24 March 2009 | Nassau, Bahamas
Gail Bermel/ Partly Sunny 85/Wind E18
Well, we took off from Marathon as scheduled; however, the weather changed so we anchored out for two nights instead of one. This presented us with a once-in-a-lifetime experience. While we were sitting in the cockpit of the boat on Sunday evening, we were able to see the shuttle launch. What a sight even from 100 miles away, such a path of orange fire from the ground through the clouds. Frank saw it drop the parts it loses (boosters, maybe). Nevertheless, several minutes into the launch, one cloud in the sky turned the most remarkable silver color. It wasn't any color I've ever seen the skies able to produce. It was bright, metallic silver and it held its color for 20-30 minutes. What a sight it was!!
We left for the Bahamas Tuesday morning. It was a nice sail initially. Then it turned into 15-25 knots on the nose all the way across. We had two choices, fall off and change course or pound into the wind. Well the forecast was for really light wind, so we held our course expecting the weather to change. It didn't lighten up until a few hours before we got to Morgan's Bluff, nothing dangerous, merely uncomfortable. Morgan's Bluff was really nice, quiet, secluded as long as the wind didn't come from the north. The next morning we were listening to Chris Parker (SSB Radio weatherman); he keeps the boaters up on the weather. He commented that the forecasted weather was a day late getting there. Basically, we waited a extra day in Florida to sail in the weather we tried to avoid. Who knew! Weather is tricky sometimes, to put it mildly. We cleared customs and left Friday, the 20th for Nassau.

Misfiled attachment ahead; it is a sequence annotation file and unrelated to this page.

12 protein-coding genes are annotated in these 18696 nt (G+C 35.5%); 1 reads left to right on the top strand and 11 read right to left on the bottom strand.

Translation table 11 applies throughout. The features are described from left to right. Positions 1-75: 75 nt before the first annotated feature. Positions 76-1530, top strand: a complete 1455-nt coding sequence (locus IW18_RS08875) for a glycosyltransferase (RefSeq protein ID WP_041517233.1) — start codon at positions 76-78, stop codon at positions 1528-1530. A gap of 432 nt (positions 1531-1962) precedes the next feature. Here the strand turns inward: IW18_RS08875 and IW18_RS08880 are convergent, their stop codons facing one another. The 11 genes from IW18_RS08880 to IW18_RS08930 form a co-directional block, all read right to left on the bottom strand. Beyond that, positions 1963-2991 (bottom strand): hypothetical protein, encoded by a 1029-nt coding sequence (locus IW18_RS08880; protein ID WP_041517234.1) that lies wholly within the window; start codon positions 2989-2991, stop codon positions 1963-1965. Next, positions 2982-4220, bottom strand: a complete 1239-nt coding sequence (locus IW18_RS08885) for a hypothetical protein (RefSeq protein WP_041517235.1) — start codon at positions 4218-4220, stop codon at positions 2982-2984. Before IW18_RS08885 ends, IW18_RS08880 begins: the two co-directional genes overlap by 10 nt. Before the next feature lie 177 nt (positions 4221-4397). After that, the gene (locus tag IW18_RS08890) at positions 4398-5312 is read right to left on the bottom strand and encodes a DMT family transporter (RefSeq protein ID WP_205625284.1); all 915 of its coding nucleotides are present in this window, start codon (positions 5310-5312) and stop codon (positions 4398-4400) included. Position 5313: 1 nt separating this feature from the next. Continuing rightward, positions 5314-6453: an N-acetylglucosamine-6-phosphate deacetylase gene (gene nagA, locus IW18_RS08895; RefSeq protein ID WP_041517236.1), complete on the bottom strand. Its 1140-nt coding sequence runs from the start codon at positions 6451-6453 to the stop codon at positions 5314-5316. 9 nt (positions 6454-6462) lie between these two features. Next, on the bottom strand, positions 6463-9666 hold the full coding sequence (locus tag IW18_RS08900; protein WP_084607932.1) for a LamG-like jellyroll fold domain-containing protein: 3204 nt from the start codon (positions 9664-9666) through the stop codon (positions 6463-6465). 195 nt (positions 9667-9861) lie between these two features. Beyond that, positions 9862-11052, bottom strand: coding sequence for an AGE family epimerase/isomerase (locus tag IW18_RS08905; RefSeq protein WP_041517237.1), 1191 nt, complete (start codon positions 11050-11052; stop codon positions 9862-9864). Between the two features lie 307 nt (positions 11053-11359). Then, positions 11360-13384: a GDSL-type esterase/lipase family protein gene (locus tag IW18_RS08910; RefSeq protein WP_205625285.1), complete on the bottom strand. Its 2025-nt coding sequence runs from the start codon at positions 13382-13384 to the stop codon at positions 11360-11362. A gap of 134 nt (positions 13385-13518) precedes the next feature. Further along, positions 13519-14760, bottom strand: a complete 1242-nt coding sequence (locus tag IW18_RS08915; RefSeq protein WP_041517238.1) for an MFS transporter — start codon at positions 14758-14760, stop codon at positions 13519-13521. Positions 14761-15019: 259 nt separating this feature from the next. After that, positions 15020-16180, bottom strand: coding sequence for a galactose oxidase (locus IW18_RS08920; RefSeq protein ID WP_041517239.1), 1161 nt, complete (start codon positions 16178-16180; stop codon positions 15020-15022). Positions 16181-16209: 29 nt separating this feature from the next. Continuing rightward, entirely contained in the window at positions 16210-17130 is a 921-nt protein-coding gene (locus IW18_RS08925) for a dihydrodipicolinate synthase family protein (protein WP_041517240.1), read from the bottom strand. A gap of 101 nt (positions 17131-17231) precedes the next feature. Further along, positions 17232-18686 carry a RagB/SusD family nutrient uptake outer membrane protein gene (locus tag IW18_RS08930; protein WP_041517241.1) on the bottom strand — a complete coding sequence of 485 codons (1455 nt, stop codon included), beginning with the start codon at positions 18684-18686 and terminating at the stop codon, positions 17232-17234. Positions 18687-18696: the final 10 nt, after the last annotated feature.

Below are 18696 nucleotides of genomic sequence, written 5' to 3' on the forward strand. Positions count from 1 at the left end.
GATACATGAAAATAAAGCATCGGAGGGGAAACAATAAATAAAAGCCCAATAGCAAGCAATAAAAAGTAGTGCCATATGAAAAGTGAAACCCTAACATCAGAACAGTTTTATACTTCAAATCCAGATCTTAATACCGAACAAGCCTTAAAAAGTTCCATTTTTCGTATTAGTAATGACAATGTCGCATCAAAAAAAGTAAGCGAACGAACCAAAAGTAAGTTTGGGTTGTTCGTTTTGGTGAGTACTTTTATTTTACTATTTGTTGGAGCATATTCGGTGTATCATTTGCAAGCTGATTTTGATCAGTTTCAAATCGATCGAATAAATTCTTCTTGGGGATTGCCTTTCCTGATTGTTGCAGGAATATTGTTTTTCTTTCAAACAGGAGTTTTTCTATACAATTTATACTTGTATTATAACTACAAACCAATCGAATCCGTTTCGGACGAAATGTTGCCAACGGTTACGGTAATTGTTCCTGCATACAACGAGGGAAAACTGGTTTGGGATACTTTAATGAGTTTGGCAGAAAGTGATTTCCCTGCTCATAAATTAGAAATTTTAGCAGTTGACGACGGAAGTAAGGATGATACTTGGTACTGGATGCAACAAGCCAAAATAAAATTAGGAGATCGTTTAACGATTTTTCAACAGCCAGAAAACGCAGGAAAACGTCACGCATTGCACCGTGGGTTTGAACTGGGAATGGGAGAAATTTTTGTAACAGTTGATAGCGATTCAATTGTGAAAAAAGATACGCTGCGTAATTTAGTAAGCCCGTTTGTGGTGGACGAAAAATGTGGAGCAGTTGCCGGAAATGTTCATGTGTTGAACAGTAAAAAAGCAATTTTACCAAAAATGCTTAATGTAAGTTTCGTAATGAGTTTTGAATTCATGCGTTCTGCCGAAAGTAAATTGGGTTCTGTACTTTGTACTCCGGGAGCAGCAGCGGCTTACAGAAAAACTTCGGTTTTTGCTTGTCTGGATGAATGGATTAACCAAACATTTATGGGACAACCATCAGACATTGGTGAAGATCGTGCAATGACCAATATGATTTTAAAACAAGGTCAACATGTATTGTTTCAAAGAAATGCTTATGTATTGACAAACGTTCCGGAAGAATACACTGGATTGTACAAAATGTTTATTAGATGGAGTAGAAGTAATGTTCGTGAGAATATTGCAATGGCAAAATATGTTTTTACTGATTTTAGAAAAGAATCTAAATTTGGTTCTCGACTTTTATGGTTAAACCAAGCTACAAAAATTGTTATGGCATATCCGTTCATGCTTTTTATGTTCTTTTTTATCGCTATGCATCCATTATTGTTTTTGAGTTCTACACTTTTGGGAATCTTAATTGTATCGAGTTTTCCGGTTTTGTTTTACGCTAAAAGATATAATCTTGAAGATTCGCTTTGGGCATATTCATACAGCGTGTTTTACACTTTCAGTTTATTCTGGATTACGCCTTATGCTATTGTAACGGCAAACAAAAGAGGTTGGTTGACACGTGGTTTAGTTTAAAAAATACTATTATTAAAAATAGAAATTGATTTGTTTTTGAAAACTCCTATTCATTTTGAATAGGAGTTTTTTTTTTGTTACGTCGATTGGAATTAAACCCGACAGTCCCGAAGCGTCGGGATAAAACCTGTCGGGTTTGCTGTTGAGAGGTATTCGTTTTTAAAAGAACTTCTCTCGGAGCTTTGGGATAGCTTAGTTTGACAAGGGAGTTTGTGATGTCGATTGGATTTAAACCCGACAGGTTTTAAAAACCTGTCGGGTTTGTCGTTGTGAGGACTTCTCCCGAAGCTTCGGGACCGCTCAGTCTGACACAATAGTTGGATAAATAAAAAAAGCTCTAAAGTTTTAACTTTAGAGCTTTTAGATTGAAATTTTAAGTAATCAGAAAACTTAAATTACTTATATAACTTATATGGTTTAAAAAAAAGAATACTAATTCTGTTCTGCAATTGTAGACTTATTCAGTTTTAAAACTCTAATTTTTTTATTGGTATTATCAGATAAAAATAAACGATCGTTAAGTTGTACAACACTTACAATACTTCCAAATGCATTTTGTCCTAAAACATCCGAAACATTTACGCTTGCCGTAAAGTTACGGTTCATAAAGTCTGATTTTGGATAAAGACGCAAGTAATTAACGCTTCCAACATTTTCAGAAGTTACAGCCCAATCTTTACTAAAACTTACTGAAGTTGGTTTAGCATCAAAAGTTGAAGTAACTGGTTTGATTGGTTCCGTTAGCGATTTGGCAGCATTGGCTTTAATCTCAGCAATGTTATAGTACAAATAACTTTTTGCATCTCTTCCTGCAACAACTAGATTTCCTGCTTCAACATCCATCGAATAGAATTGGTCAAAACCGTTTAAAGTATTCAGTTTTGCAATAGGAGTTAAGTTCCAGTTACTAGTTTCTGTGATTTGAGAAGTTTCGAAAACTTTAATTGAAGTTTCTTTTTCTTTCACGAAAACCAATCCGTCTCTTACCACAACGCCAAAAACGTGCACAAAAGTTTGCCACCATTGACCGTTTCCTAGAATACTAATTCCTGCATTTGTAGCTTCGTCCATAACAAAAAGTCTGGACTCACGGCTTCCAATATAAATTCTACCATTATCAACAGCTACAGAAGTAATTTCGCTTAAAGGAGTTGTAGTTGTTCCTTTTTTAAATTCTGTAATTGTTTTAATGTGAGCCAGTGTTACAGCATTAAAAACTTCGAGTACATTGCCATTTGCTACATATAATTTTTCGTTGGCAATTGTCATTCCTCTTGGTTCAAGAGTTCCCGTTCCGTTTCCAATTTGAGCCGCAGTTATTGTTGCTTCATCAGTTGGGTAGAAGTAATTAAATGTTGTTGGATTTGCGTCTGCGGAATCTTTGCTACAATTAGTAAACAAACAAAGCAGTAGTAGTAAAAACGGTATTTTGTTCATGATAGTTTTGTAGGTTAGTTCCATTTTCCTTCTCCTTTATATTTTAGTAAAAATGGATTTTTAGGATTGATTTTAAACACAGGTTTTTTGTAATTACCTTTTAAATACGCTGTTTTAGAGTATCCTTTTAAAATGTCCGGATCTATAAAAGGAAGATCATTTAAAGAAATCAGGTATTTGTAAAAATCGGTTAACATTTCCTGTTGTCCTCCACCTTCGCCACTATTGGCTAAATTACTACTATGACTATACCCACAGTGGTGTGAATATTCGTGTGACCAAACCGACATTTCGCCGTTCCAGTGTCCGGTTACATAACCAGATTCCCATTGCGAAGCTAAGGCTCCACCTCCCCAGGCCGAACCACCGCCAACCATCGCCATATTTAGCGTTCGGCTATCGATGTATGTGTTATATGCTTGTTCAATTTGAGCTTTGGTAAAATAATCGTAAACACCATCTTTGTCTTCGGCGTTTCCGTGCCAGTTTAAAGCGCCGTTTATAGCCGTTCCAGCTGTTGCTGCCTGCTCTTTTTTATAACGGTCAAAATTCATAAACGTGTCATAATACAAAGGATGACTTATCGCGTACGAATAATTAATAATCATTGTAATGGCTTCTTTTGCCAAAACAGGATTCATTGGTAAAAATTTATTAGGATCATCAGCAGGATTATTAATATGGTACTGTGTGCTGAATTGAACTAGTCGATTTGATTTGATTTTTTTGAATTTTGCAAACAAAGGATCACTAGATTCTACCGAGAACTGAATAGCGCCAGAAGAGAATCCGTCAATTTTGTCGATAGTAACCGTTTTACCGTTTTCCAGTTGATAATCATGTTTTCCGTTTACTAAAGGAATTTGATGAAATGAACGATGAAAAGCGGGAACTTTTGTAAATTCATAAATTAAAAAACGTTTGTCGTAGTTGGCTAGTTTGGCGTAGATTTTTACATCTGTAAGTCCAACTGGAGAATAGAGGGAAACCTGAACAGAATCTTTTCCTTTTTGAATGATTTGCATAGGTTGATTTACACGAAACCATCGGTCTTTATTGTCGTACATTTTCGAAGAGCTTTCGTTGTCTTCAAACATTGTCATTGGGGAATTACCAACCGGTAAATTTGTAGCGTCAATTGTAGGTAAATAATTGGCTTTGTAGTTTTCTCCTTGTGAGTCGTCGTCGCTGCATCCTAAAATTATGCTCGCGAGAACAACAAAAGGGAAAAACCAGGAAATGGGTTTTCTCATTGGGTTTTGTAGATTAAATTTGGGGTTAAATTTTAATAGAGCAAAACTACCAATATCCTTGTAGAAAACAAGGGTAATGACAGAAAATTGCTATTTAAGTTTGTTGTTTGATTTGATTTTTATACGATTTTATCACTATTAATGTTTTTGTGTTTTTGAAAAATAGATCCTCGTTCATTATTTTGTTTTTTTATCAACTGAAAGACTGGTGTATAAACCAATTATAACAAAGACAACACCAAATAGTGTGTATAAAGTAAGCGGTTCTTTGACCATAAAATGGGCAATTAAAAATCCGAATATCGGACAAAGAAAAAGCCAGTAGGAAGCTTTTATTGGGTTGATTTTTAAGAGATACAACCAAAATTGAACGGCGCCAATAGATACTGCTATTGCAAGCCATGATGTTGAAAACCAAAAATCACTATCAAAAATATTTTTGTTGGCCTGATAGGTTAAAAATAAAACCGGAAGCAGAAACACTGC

That sail was the most wonderful since we left Niceville. The roll of the ocean was hypnotizing. You could look at the horizon and see the swell from left to right as far as you could see. There seemed to be only 4 or 5 swells from the horizon to the boat. The swell would slowly rise above the horizon as it approached. Yet, you could barely feel it when one got to the boat. It could rock you to sleep. When we got to the opening of the harbor, we fell off (changed our course) and yielded to a monster cruise ship. It was the biggest one I've ever seen, worthy of a picture.
We are in a marina in Nassau because the wind is higher than recommended for crossing the Yellow Banks, which has some coral heads that you must avoid. We should head out Wednesday, March 25 with several other boats, some we were with in Marathon (Mom - one skipper is named Everett). We are heading for the Land and Sea park (Shroud Cay and Warderick Wells); in my opinion, the most beautiful reefs and wildlife we saw last year.
Until next time, may God less us all